Su Baker (SB): Thank you for joining this Pivot Issue of Art+Australia, marking this remarkable time of the global pandemic. This has forced us to work very differently and to engage with art and artists in new ways.
You have had an extraordinary two years of international curatorial activity over 2020 and 2021, and most of this time the world has been in the grip of the pandemic.
Natalie King (NK): Working from Melbourne, the most lock-downed city in the world, has meant that our viewpoint is from fixed coordinates or one place. We have had time to reflect on our circumstances and reorganise priorities. Like you, many of us are usually travelling, researching, meeting at biennales or international conferences and now we convene online. In some ways, this has been an equalizer to appear in the same dimensions as a square on a screen with greater access and less hierarchy.
How can we reassess the need to travel and our carbon footprint? What does this mean for biennials that rely on mobility? Many museums have become attached to bloated blockbusters with expensive entry tickets. Art biennials were testing grounds, now they are being tested. There is a lot to ponder.
Instead, we are obliged to commute with our minds. I like what Judith Butler has said “When the world as we know it, falls apart as we know it what then?” and she has written about global vulnerability. It is no wonder that people are turning to poetry and song, writing and visual art, history and theory, baking and craft to make sense of their pandemic world.
Our current crisis has forced many of us to ‘pivot’, adapt and modify the way that we work and live, hopefully in ways that are kinder and more empathetic. Many of us have been on the brink of burnout for some time and now we simply must slow down and find another way to imagine collective futures.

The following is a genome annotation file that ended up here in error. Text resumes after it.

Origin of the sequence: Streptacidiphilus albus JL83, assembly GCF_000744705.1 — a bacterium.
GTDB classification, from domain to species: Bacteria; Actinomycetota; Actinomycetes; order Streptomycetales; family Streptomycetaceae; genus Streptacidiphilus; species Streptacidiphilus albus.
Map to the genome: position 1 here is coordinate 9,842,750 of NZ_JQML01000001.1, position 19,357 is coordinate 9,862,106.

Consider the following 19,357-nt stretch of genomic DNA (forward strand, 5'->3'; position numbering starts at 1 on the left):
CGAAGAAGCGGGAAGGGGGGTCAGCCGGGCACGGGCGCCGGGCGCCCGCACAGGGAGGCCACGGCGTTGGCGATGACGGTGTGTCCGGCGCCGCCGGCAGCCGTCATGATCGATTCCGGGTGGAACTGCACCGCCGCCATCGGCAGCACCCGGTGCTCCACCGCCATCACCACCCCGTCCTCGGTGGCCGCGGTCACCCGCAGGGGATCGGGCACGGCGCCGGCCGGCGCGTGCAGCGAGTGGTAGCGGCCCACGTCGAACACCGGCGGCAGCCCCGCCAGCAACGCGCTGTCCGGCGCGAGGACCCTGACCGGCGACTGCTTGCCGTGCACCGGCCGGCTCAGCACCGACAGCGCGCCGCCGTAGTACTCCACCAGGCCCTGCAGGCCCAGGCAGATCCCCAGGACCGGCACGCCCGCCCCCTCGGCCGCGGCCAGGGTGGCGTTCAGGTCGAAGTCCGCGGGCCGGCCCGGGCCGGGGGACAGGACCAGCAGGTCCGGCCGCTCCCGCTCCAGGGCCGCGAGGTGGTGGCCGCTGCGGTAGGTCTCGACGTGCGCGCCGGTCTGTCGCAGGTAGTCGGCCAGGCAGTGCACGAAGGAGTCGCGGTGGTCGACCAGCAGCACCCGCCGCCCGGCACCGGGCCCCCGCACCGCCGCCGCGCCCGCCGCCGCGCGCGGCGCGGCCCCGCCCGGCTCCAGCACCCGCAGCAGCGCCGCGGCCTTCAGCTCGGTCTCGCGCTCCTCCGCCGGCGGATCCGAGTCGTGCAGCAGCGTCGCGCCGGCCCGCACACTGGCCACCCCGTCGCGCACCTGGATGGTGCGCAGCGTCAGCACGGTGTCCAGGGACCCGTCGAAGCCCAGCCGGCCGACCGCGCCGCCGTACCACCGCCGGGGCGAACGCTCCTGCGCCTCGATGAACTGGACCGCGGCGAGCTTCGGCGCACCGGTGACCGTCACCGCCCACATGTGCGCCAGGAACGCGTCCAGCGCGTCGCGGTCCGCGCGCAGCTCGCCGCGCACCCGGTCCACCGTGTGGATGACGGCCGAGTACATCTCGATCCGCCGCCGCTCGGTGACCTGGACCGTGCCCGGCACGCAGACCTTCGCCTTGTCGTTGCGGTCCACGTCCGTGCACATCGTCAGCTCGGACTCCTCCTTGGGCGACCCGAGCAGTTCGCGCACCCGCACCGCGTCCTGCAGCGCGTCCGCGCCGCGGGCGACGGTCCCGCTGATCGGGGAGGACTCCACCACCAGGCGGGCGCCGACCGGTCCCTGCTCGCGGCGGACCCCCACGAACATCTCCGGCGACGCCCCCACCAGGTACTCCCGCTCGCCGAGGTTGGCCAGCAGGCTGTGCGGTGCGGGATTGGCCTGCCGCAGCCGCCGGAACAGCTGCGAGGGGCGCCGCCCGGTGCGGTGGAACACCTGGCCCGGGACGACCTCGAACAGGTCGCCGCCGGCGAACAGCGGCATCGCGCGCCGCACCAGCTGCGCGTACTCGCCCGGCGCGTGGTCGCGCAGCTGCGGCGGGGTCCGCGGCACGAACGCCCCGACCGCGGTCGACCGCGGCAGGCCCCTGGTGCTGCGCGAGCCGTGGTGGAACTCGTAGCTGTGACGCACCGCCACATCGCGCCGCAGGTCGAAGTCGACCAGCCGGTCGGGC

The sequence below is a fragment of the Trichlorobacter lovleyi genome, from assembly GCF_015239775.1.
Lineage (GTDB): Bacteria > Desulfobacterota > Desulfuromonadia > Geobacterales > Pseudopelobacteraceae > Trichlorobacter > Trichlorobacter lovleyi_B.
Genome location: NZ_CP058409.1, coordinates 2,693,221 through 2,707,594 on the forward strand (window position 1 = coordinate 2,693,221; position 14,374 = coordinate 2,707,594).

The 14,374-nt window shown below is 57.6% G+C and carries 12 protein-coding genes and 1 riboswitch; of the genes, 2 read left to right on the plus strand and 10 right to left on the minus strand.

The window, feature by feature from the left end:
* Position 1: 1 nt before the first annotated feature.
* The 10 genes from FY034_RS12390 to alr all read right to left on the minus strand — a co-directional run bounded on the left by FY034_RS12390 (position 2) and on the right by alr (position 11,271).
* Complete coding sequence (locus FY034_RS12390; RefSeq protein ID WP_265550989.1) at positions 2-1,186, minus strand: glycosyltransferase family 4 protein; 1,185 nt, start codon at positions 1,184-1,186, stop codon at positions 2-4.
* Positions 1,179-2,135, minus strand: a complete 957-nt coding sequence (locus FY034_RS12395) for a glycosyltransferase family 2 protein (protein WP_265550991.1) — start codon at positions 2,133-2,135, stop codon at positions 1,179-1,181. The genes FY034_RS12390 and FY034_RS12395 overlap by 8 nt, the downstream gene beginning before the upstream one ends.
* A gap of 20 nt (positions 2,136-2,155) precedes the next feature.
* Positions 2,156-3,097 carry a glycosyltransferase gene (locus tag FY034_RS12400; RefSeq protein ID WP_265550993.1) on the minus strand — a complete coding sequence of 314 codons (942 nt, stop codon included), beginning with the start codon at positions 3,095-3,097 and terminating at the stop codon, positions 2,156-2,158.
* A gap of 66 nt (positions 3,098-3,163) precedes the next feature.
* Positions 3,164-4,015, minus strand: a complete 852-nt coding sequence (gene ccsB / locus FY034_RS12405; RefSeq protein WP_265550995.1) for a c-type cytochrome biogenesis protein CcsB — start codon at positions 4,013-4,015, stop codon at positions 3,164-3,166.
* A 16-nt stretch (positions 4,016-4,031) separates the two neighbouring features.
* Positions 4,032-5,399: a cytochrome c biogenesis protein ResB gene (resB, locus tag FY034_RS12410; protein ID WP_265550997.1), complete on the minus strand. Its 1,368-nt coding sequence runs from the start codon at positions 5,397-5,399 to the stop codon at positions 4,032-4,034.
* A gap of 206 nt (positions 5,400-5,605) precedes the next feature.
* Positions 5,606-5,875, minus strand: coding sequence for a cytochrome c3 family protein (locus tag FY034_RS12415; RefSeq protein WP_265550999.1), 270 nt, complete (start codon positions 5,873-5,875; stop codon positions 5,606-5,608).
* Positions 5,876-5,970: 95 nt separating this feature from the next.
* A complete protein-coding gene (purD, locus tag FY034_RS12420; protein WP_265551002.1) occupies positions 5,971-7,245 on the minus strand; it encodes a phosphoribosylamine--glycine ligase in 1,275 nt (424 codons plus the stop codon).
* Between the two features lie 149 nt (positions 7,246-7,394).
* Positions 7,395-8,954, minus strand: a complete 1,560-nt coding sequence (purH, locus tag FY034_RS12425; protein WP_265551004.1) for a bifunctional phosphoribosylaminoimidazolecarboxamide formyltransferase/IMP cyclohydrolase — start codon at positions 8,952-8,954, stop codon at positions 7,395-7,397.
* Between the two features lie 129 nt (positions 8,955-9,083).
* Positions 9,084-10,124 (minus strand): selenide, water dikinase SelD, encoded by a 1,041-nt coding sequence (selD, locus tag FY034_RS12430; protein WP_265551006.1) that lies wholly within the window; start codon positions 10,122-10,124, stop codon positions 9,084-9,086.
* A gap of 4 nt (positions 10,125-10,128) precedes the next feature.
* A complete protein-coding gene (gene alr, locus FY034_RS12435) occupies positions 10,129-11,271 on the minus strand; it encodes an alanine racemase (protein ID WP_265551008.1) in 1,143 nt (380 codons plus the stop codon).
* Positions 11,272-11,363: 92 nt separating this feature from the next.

I never expected to be curating via zoom from my home with my children studying online in nearby rooms. Despite the domestic challenges, I have also found immense contentment being in proximity to my family for endless days. I have tried to find some structure and daily rituals whether listening to a podcast or walking my dog around a deserted neighbourhood.
In a time of unimaginable global suffering, we can be reminded of how to live and find occasions for connection. Art and culture give us deep moments of joy and no wonder people have turned to poetry, song, baking and crafts. I do miss being on campus at the VCA and the camaraderie of colleagues so I have conducted zoom studio visits including meeting with artist, John Meade tomorrow.
SB: First the Venice Biennale was rescheduled until next year. And now your TOP show has just opened. Tell us how you have been working on these projects and how has it been working remotely, through varying time zones.
NK: I spent a lot of last year rescuing projects that were on the brink of deferral and cancellation, not knowing the future. It’s like being in a constant state of unknown and precarity though I like to think that a path will present itself eventually amidst the chaos.
I am curating the New Zealand pavilion 59th Venice Biennale which has been delayed to 2022. In some ways protracted timelines has given us more time as Venice Biennale typically has a short runway and limited time to prepare. With artist, Yuki Kihara we have been scenario planning so we can adapt to various exhibiting conditions. I have been working on a book to accompany Yuki’s presentation, Paradise Camp at the Venice Biennale, commissioning essays, poetry and visual material. Editing is a slow and precise process so working methodically at home has partly suited me.
Yuki is the first transgender or Fa’afafine, Indigenous and Pasifika artist to be selected by Aotearoa New Zealand so this is a special biennale in many ways. After curating Tracey Moffatt for the Australian pavilion at 57th Venice Biennale in 2017, I know to expect the unexpected. Luckily, it was a miracle that I visited Yuki in Samoa in March 2020 to make a studio visit and meet with her community. We also made a lightning visit to Venice in the closing weeks of the biennale in November 2019 to select a venue as New Zealand, unlike Australia, doesn’t have a permanent pavilion.